Ibn Battútta - on the perilous coast

The location of Fuengirola has always been vulnerable to attacks from boats. One such attack happened when a famous traveller visited around 1345

PATRICK H. MEEHAN

The location of Fuengirola has always been vulnerable to attacks from boats. One such attack happened when a famous traveller visited around 1345. Ibn Battútta was born in Tangier in 1304; he explored and wrote about the ancient world as far as China. The following is his first-hand account of the horrifying danger on the road to Suhayl.

"Marbala is a pretty little town in a fertile valley. I found there a company of horsemen setting out for Malaqa, and intended to go in their company, but God by His grace preserved me, for they went on ahead of me and were captured on the way. When I had traversed the area of Marbala, and entered the area of Suhayl, I passed a dead horse lying in the ditch, and a little farther on a pannier of fish thrown on the ground.

"This aroused my suspicions. In front of me there was a watchtower, and I said to myself, 'If an enemy were to appear here, the man on the tower would give the alarm.' So I went on to a house thereabouts, and at it I found a horse killed. While I was there I heard a shout but vision denied me (for I had gone ahead of my part) and turning back to them, found the commander of the fort of Suhayl with them. He told me that four galleys belonging to the enemy had appeared there, and a number of the men on board had landed when the watchman was not in the tower. The horsemen who had just left Marbala, twelve in number, had encountered this raiding force. The Christians had killed one of them, one had escaped, and ten were taken as prisoners. A fisherman was killed along with them, and it was he whose basket I had found along the road.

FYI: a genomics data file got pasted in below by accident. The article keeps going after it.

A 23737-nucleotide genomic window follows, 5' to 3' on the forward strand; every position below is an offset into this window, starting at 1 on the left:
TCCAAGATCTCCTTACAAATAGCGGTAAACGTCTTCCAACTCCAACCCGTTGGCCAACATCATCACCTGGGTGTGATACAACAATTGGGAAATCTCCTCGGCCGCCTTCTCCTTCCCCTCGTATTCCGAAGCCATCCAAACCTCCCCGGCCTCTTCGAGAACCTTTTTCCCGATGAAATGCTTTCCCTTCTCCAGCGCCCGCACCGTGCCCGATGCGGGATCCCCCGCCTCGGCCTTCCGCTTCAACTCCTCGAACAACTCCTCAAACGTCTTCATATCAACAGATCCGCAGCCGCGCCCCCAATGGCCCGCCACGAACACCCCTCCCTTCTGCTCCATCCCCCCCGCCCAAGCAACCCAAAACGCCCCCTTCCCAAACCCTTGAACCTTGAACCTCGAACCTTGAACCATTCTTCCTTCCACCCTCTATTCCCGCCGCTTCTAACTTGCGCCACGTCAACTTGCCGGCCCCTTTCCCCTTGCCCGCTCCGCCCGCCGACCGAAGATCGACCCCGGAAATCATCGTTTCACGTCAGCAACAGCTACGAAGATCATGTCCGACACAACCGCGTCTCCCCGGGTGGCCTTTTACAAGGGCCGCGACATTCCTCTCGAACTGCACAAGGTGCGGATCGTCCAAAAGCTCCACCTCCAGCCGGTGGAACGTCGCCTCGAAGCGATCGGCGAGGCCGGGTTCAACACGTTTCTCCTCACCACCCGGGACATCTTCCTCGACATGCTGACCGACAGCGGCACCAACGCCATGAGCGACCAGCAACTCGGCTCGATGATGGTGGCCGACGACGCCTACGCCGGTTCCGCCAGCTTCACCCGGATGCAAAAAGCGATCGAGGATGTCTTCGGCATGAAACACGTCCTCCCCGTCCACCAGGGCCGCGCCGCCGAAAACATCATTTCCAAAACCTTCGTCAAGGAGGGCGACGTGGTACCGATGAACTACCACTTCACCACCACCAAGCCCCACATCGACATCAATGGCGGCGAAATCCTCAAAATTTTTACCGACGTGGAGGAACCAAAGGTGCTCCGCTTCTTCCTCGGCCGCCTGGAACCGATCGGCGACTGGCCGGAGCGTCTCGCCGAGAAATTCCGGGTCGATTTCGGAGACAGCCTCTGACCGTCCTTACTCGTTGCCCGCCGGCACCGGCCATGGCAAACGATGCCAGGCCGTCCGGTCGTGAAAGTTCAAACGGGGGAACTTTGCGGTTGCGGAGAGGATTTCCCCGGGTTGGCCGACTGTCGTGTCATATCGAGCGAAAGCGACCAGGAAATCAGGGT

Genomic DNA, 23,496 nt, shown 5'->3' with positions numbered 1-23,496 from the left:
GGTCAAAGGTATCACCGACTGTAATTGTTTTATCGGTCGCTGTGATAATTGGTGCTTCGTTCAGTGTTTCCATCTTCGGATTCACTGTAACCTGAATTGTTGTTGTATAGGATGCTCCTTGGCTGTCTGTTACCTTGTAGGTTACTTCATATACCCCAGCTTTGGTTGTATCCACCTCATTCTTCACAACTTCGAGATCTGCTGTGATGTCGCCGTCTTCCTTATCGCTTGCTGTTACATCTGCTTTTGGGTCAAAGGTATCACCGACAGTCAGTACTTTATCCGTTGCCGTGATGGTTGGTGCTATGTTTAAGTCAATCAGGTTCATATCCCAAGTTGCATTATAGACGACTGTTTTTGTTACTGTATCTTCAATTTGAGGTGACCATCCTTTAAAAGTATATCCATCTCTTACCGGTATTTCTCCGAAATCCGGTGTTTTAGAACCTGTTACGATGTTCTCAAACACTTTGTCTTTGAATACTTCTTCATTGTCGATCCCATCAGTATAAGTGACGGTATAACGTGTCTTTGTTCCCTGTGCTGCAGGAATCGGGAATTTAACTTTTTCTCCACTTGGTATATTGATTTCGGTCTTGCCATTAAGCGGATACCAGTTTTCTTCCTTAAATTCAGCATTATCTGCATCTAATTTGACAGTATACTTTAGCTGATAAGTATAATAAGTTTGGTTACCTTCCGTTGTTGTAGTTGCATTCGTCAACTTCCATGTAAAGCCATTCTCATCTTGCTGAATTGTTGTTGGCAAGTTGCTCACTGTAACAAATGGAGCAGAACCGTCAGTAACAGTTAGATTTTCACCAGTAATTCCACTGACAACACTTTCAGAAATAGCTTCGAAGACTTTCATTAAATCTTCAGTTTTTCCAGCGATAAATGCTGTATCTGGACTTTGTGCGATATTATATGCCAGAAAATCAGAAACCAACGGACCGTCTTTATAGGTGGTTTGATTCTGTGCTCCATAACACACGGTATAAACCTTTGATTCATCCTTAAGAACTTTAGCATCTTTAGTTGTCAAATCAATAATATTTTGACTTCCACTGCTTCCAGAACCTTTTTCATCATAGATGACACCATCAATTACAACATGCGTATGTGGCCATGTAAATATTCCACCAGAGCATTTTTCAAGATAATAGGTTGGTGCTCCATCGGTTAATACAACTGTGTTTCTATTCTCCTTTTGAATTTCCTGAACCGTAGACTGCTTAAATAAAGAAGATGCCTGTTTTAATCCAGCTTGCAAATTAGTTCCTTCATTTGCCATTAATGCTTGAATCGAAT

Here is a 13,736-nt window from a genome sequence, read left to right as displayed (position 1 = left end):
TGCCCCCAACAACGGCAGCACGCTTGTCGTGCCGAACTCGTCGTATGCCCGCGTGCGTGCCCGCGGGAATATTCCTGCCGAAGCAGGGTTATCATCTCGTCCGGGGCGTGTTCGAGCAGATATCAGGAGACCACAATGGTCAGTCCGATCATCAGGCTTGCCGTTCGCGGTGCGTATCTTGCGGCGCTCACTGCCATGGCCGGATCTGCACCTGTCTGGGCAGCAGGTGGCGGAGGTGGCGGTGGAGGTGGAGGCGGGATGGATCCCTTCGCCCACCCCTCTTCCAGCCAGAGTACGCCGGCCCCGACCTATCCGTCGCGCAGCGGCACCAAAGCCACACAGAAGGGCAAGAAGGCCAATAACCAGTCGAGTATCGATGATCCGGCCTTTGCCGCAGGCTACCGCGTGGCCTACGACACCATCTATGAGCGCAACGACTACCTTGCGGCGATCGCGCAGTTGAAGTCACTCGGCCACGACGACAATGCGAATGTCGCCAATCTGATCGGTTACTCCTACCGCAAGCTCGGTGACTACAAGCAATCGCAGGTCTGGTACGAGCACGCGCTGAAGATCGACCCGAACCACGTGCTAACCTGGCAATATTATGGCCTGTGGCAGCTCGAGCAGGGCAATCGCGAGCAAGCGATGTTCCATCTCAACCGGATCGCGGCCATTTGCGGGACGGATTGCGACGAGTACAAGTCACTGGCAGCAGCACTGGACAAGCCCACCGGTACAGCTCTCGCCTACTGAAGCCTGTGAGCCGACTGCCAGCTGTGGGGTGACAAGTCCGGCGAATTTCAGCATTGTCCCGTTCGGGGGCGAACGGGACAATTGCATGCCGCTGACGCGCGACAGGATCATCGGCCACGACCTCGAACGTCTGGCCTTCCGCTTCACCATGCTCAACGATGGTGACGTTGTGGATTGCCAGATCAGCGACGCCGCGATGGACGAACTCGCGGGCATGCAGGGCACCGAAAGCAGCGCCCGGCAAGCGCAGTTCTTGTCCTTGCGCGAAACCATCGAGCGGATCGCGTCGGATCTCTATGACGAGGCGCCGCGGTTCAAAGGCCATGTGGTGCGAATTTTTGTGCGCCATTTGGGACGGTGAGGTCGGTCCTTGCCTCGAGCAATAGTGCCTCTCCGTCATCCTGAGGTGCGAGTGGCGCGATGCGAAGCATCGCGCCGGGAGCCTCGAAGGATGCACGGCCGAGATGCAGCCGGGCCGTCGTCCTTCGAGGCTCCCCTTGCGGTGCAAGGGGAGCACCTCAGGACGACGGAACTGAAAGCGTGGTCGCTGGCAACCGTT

"I passed the night in the Castle of the regiment of mounted frontiersmen called the town regiment. All this time the bodies of which were spoken were lying close by. On the morrow he rode with me and we reached Malaqi, which is one of the largest and most beautiful towns of Andilusii."

Ibn Battútta died in 1369; a respected geographer, his works were famous in Arabic and translated to English in 1922.

These attacks continued for another century until 7 August 1468, when the amazing story of "Fuengirola" begins.

  • Patrick H. Meehan is a 20-year resident of Fuengirola and author of Fuengirola Revisited, a unique book that tells the story of the location through the ages. Feedback can be sent to info@fuengirolarevisited.com For more information visit www.fuengirolarevisited.com or follow @fuengirolarevisited on Facebook.